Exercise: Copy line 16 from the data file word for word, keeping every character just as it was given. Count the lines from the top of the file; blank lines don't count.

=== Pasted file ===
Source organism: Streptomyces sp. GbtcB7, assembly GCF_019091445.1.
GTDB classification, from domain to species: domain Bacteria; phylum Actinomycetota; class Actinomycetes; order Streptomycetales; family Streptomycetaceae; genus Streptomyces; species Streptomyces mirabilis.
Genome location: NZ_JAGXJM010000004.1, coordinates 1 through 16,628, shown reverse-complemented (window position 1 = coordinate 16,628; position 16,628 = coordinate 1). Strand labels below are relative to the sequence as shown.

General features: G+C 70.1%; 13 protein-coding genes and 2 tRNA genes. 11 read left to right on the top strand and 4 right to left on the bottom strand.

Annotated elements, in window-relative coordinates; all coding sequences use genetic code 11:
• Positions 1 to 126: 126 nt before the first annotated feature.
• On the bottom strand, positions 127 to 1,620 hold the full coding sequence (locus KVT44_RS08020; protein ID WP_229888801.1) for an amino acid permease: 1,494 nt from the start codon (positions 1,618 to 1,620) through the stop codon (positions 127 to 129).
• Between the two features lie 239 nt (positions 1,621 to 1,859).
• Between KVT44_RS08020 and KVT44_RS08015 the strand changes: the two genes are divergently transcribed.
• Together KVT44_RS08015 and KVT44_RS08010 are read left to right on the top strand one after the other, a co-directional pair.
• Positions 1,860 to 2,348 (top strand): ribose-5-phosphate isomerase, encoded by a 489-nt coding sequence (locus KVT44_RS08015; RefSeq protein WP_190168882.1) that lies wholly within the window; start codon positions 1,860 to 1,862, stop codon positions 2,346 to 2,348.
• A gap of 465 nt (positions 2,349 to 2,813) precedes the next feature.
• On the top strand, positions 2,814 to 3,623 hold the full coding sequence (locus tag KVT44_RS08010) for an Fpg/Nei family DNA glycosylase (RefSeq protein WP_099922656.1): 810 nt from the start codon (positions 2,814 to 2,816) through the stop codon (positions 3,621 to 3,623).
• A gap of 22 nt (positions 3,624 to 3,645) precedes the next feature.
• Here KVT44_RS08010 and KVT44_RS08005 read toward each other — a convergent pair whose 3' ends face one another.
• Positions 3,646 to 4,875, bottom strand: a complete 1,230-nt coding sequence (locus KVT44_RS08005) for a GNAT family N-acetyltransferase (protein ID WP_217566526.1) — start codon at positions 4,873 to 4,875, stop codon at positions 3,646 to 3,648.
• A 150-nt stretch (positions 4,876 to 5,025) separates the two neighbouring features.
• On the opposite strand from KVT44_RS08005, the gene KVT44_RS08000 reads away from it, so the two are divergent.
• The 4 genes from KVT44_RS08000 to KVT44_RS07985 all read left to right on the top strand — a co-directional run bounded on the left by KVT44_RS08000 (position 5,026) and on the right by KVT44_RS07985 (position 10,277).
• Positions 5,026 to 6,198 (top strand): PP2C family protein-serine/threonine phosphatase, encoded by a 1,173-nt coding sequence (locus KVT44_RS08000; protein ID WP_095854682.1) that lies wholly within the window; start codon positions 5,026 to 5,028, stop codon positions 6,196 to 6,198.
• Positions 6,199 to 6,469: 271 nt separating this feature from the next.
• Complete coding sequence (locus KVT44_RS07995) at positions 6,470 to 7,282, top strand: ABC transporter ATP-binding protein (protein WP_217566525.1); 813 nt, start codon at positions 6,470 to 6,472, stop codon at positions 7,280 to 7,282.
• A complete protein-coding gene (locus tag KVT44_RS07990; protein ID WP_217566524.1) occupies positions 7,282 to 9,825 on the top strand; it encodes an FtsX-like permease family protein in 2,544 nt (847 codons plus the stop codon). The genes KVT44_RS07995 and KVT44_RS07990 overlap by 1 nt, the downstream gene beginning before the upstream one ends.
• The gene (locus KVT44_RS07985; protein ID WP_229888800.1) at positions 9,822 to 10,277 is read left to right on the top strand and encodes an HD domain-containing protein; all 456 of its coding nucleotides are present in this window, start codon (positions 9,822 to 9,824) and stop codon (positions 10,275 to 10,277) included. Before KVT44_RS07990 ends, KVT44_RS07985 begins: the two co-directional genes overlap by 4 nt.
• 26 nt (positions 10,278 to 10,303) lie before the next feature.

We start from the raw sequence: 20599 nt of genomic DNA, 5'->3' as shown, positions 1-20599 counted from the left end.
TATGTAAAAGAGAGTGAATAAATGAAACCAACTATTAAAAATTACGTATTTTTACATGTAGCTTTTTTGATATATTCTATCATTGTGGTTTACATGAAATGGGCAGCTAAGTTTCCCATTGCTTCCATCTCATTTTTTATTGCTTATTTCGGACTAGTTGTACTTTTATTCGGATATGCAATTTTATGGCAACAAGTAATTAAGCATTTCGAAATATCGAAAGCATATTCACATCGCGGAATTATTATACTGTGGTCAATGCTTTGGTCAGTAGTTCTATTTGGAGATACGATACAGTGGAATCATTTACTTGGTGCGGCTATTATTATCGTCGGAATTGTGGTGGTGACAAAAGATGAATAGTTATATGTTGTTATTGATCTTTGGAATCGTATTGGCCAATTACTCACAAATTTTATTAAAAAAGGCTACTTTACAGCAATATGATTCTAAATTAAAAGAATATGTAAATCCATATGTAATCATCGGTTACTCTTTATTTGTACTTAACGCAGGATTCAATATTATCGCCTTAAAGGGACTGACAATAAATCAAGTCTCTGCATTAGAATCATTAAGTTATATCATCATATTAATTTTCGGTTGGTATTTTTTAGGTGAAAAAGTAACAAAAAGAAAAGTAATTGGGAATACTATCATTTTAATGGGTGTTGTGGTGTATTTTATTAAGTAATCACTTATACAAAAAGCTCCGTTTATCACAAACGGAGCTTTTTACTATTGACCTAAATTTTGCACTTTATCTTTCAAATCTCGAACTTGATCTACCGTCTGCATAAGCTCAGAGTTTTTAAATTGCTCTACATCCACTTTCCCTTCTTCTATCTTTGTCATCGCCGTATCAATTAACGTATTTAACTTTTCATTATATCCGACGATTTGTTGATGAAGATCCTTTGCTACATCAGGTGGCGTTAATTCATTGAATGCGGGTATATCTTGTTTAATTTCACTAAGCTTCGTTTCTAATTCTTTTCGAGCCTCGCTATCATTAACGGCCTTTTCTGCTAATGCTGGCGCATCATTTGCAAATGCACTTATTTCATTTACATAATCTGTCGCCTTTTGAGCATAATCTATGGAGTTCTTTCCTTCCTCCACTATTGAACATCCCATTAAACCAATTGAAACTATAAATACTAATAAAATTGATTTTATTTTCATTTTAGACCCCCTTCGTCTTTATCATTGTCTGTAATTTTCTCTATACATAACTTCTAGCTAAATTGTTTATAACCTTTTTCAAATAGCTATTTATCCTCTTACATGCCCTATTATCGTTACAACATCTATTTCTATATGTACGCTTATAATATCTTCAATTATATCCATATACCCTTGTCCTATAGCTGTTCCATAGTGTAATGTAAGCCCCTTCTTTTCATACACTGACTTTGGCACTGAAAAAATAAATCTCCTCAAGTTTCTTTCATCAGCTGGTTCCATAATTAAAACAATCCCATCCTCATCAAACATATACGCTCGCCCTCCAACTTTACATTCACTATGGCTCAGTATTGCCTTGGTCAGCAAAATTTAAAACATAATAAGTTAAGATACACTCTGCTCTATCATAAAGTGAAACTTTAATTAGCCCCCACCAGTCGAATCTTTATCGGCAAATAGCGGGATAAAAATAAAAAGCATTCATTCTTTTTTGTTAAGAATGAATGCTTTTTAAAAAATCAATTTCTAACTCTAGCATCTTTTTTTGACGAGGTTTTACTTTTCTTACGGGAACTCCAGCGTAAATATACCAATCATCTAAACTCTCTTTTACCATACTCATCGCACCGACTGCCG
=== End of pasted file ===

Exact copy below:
• Positions 3,646 to 4,875, bottom strand: a complete 1,230-nt coding sequence (locus KVT44_RS08005) for a GNAT family N-acetyltransferase (protein ID WP_217566526.1) — start codon at positions 4,873 to 4,875, stop codon at positions 3,646 to 3,648.